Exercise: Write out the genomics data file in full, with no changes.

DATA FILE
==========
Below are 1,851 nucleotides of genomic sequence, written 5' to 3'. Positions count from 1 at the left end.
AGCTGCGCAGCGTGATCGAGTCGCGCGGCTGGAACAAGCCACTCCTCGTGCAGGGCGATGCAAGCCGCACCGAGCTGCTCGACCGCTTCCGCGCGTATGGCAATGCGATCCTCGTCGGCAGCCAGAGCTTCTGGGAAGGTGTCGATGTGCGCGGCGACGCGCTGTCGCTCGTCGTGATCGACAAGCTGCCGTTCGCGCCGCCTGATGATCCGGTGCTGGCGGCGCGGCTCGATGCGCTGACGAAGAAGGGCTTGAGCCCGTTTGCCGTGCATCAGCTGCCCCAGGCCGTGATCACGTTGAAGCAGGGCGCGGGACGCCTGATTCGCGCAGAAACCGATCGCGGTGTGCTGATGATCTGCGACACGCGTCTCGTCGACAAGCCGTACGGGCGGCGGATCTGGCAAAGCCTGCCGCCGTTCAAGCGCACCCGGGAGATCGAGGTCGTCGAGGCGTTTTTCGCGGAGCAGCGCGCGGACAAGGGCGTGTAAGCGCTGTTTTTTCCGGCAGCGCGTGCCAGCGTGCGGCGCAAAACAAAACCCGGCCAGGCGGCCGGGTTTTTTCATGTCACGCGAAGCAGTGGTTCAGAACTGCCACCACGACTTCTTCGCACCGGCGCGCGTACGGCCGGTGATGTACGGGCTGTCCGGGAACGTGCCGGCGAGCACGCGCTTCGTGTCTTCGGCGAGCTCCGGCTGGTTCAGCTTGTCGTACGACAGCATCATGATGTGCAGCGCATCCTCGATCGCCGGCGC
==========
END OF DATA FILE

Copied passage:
Below are 1,851 nucleotides of genomic sequence, written 5' to 3'. Positions count from 1 at the left end.
AGCTGCGCAGCGTGATCGAGTCGCGCGGCTGGAACAAGCCACTCCTCGTGCAGGGCGATGCAAGCCGCACCGAGCTGCTCGACCGCTTCCGCGCGTATGGCAATGCGATCCTCGTCGGCAGCCAGAGCTTCTGGGAAGGTGTCGATGTGCGCGGCGACGCGCTGTCGCTCGTCGTGATCGACAAGCTGCCGTTCGCGCCGCCTGATGATCCGGTGCTGGCGGCGCGGCTCGATGCGCTGACGAAGAAGGGCTTGAGCCCGTTTGCCGTGCATCAGCTGCCCCAGGCCGTGATCACGTTGAAGCAGGGCGCGGGACGCCTGATTCGCGCAGAAACCGATCGCGGTGTGCTGATGATCTGCGACACGCGTCTCGTCGACAAGCCGTACGGGCGGCGGATCTGGCAAAGCCTGCCGCCGTTCAAGCGCACCCGGGAGATCGAGGTCGTCGAGGCGTTTTTCGCGGAGCAGCGCGCGGACAAGGGCGTGTAAGCGCTGTTTTTTCCGGCAGCGCGTGCCAGCGTGCGGCGCAAAACAAAACCCGGCCAGGCGGCCGGGTTTTTTCATGTCACGCGAAGCAGTGGTTCAGAACTGCCACCACGACTTCTTCGCACCGGCGCGCGTACGGCCGGTGATGTACGGGCTGTCCGGGAACGTGCCGGCGAGCACGCGCTTCGTGTCTTCGGCGAGCTCCGGCTGGTTCAGCTTGTCGTACGACAGCATCATGATGTGCAGCGCATCCTCGATCGCCGGCGC